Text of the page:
This is a hobby in which there are differing opinions on many issues. In many cases, there may be some degree of truth in the opinion. And in many cases the various methods/practices seem
to work. Many times in threads here I have read "well, I do this or that and my fish are OK, so there's no issue." But the problem is, how do you know that the fish are OK? External appearance is sometimes but not always indicative, and behaviours the same.
As a simple example, I often use the cardinal tetra. This fish occurs in water that is so soft the hardness cannot even be measured, and is very acidic (pH between 4 and 5). Many maintain this fish in water that is medium hard with a basic pH. The fish "appears" normal, it swims around, eats, and lives for 2 or 3 years. So why all the fuss over water parameters? Well, the scientific truth is, that this fish is not "OK" in such water. When maintained in very soft acidic water, it will live for more than 10 years. This is simply not possible in harder water, because of the affect of the hardness and pH on the fish's physiology. Among other things, it is prone to calcium blockage of the kidneys, and that kills it with no external signs. The calcium comes from the hard water, and the fish cannot handle it because nature did not design nor intend for this species to be in such water.
This is a scientific hobby. Fish are living creatures made the way nature made them. Science is only now discovering more about how they live. Many of the formerly-held "myths" are being exploded, but there are many who still hang on to those myths. The fact that there is sometimes no clear "right" and "wrong" means one has to take the macro as opposed to micro approach. By this I mean that we consider all aspects together, not individual issues in isolation, to get a better picture of what this or that may do. When we consider all the science, we are in a better position to see the individual effects. It is something like medications; medication A may cure "X" and medication B may cure "Y" but when combined at the same time medications A and B may kill the fish. Salt can cure certain parasites, and helps with nitrite to some extent. But continued long-term, it can kill the soft water fish.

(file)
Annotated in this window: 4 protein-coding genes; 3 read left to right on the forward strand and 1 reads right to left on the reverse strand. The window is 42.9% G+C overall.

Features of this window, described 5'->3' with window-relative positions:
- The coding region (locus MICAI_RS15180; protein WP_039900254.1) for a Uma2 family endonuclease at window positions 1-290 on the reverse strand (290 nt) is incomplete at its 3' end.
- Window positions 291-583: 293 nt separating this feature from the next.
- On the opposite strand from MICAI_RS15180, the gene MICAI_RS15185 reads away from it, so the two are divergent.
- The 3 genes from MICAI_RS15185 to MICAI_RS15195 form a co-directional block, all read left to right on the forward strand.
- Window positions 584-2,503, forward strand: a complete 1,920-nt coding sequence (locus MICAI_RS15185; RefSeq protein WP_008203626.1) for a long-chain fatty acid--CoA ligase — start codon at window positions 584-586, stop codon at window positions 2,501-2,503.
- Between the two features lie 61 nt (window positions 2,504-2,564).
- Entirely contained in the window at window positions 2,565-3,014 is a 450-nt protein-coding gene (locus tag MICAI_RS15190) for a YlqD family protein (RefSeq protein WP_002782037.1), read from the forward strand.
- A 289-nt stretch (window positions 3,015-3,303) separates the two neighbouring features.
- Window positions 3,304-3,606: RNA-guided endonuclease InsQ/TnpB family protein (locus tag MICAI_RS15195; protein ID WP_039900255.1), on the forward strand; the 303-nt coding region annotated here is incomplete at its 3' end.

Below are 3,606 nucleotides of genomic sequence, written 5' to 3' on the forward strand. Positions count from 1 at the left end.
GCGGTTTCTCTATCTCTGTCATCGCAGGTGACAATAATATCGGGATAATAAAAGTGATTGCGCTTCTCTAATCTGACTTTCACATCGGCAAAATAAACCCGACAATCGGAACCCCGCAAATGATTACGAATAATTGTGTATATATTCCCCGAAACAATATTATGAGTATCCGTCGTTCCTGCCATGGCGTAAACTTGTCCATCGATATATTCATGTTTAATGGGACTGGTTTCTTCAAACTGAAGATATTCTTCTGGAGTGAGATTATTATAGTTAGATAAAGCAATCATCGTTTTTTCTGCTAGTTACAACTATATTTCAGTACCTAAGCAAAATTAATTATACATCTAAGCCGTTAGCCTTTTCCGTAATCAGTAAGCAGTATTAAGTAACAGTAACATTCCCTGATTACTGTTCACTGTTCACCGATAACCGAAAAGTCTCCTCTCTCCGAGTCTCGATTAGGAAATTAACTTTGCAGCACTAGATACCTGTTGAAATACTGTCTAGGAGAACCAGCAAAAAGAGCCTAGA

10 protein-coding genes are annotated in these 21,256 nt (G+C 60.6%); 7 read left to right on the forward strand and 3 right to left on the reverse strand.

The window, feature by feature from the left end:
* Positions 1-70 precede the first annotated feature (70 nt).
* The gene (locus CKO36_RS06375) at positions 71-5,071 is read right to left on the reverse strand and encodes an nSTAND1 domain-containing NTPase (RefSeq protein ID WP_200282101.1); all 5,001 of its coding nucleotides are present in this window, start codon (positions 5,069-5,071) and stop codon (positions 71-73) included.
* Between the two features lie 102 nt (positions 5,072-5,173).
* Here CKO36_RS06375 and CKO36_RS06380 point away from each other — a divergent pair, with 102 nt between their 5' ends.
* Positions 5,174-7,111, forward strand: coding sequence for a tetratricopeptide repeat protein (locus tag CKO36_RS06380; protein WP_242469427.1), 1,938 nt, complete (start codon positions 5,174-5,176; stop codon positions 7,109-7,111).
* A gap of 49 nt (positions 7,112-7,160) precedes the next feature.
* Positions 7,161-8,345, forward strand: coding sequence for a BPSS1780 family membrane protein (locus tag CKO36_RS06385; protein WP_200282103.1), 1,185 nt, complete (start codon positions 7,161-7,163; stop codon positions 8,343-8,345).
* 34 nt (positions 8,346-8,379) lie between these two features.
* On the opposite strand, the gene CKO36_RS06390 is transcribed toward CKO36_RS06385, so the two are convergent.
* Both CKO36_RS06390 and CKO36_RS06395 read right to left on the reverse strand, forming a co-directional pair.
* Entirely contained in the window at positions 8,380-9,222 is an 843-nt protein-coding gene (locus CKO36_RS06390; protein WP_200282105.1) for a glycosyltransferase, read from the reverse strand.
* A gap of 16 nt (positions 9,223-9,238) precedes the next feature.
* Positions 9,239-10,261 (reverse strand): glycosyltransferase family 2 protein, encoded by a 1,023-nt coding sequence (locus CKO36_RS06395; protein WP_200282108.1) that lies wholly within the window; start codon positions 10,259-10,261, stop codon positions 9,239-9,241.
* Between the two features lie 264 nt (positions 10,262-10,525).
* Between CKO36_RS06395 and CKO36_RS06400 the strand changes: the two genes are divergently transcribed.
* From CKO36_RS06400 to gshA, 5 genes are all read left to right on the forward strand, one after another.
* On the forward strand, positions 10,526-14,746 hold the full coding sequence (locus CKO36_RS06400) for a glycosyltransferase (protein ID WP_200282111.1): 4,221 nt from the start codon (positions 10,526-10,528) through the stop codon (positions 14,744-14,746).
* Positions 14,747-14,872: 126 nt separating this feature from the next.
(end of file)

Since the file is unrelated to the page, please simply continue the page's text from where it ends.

A quick comment on stores. Some, sadly, are in the business of making money, and some staff are there to have a job. I was very fortunate when I started out in this hobby to have had a store owned by an aquarist who hired aquarists for his staff, and they all had experience in maintaining fish; that was a true blessing back in the days before the internet and forums like this one.
Just some ramblings that I hope may help somehow.